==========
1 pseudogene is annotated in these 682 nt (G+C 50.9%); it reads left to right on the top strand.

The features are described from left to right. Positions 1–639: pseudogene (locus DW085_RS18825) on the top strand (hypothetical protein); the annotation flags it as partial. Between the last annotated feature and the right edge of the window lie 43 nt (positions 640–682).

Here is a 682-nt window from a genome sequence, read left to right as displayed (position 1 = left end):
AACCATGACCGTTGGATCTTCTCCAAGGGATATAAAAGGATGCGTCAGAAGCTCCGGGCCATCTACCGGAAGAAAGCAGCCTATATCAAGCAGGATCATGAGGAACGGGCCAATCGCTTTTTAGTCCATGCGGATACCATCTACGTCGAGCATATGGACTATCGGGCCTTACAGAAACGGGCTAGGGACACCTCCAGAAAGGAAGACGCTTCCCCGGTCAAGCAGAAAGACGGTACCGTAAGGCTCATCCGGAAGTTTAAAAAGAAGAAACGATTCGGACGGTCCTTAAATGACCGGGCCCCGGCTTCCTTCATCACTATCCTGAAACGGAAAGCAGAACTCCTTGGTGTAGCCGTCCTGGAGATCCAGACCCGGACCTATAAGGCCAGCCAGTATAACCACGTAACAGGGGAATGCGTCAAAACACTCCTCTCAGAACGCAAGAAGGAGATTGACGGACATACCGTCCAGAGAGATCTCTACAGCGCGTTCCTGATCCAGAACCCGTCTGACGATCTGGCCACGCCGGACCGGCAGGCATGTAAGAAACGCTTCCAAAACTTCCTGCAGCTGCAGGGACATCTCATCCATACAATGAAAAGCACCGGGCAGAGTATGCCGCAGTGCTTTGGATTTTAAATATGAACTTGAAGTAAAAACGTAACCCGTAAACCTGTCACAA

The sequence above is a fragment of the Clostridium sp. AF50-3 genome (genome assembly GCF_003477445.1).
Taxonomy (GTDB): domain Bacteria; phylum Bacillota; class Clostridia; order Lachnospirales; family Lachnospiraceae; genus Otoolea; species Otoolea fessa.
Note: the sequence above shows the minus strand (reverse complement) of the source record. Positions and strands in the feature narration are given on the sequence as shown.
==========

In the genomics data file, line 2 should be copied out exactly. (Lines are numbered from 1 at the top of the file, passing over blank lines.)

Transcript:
The features are described from left to right. Positions 1–639: pseudogene (locus DW085_RS18825) on the top strand (hypothetical protein); the annotation flags it as partial. Between the last annotated feature and the right edge of the window lie 43 nt (positions 640–682).